Use this URL to cite or link to this record in EThOS: http://ethos.bl.uk/OrderDetails.do?uin=uk.bl.ethos.599737
Title: Studies of herpes simplex type 1 in polarized and non-polarized cells
Author: Griffiths, A.
Awarding Body: University of Cambridge
Current Institution: University of Cambridge
Date of Award: 1997
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Abstract:
The first steps in the life cycle of HSV-1 are attachment of the virus to the cell, followed by fusion of the virion envelope with the plasma membrane. Both of these events are mediated by virally encoded glycoproteins present in the virion envelope which interact with receptors on the cell surface. Evidence for the involvement of certain glycoproteins in each step has come from the use of viruses which are unable to correctly express the glycoprotein in question. To date four glycoproteins (gB, gD, gH and gL) have been shown to be essential for viral infectivity of fibroblast cells, and gC has been implicated in their efficient infection. However, during a natural infection the primary targets of the virus are polarized epithelial cells, and therefore such cells represent a more realistic system with which to study viral infectivity. Polarized epithelial cells are characterised by distinct apical and basolateral domains, each with a unique protein and lipid composition, and can be cultured in vitro. After demonstrating the polarity of the epithelial cells used in these studies, I was unable to demonstrate any phenotype for a range of viruses which did not express individual glycoproteins. Notably viruses which were unable to express gC were able to infect the apical surface of the polarized cells, conflicting with published data. Detailed characterisation of these viruses was undertaken in non-polarized cells, and no evidence for the involvement of gC in infectivity was observed, again contrary to current dogma. However, a role for gC in the efficient secretion of virus from cells was observed.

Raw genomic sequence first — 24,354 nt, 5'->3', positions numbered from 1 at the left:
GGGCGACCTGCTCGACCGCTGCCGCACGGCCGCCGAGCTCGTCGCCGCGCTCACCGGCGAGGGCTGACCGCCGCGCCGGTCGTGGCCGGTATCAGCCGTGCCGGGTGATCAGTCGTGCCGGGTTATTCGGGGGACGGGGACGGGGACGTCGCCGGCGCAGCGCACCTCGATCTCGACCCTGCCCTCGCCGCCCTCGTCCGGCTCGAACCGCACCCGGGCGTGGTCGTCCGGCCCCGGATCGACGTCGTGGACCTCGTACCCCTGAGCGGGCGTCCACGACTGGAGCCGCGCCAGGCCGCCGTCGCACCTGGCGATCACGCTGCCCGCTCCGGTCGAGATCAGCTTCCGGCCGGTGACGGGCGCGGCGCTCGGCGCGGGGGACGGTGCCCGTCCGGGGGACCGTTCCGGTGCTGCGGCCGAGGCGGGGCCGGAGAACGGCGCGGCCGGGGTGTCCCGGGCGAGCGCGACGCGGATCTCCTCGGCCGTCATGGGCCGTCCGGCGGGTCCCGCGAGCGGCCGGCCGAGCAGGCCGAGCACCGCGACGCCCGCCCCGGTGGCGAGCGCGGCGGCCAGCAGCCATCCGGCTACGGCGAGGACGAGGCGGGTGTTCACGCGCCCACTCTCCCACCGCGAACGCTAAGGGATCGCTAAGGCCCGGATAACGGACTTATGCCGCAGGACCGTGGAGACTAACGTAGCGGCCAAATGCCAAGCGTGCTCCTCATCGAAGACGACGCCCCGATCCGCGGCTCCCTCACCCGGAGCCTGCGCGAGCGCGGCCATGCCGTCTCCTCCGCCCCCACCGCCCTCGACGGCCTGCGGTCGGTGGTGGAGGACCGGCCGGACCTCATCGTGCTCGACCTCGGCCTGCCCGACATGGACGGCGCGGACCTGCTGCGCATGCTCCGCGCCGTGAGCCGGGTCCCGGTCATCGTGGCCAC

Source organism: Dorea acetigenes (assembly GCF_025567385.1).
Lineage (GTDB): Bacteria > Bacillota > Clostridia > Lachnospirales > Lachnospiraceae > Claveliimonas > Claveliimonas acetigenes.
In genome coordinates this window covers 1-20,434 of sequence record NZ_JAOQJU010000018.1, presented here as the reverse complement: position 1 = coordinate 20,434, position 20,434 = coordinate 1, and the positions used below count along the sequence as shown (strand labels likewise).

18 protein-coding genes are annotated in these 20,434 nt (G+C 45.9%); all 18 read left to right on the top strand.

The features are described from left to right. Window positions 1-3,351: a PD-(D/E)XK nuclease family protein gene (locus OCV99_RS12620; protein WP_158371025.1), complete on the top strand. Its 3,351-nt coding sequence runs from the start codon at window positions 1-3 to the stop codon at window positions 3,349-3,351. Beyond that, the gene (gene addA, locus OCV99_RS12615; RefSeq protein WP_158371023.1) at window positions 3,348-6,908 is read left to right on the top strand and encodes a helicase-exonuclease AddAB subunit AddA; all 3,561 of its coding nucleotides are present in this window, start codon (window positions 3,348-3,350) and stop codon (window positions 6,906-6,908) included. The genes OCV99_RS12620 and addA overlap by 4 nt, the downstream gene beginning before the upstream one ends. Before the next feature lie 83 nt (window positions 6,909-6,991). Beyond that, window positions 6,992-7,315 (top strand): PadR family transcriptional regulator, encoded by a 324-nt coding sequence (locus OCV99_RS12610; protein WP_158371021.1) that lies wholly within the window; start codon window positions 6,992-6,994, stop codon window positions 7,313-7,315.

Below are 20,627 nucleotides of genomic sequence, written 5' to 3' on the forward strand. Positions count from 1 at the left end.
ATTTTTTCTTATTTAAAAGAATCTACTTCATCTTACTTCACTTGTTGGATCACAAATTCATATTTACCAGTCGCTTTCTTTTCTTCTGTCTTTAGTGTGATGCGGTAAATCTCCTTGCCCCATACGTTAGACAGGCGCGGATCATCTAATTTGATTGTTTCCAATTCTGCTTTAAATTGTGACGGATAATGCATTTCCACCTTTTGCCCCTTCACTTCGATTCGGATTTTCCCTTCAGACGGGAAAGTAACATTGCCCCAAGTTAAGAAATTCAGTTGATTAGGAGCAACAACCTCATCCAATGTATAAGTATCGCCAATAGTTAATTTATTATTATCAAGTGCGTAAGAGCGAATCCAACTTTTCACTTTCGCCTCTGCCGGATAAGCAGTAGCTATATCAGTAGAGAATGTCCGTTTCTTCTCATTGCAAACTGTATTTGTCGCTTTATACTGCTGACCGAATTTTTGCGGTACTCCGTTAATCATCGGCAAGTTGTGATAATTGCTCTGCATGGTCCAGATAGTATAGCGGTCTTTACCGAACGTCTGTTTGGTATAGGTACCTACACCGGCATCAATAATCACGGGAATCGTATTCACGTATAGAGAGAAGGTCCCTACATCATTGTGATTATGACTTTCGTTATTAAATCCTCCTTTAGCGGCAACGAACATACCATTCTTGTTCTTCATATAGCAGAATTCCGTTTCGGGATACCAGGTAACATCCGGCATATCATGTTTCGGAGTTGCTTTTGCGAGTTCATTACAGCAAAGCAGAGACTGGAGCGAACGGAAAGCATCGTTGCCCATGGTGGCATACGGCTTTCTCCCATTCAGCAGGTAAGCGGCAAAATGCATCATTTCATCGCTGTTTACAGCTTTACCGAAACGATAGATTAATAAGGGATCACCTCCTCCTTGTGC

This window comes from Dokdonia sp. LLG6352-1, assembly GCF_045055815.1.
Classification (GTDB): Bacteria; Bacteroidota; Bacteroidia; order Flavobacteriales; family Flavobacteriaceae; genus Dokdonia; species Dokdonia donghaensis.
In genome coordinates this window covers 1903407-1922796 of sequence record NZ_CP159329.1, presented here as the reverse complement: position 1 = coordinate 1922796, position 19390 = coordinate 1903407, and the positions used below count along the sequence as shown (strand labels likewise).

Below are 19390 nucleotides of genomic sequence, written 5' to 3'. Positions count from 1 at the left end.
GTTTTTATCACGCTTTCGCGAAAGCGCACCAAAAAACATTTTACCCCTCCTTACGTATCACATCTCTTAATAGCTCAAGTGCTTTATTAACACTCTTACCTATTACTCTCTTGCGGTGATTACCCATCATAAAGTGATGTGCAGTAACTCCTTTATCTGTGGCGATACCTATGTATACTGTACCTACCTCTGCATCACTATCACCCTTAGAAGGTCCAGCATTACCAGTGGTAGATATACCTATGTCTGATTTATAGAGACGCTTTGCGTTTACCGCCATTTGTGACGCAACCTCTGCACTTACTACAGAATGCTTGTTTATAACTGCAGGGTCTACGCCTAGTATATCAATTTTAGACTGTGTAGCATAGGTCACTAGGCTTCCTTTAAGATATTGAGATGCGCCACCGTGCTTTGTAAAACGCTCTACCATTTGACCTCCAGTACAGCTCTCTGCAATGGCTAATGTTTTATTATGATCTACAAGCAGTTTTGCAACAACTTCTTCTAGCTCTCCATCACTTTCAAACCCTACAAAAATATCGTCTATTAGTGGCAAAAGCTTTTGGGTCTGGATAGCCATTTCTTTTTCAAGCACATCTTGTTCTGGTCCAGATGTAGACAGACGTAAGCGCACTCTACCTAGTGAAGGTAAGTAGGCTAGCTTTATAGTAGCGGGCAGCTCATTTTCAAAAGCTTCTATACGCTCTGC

Supervisor: Not available Sponsor: Not available
Qualification Name: Thesis (Ph.D.) Qualification Level: Doctoral
EThOS ID: uk.bl.ethos.599737  DOI: Not available
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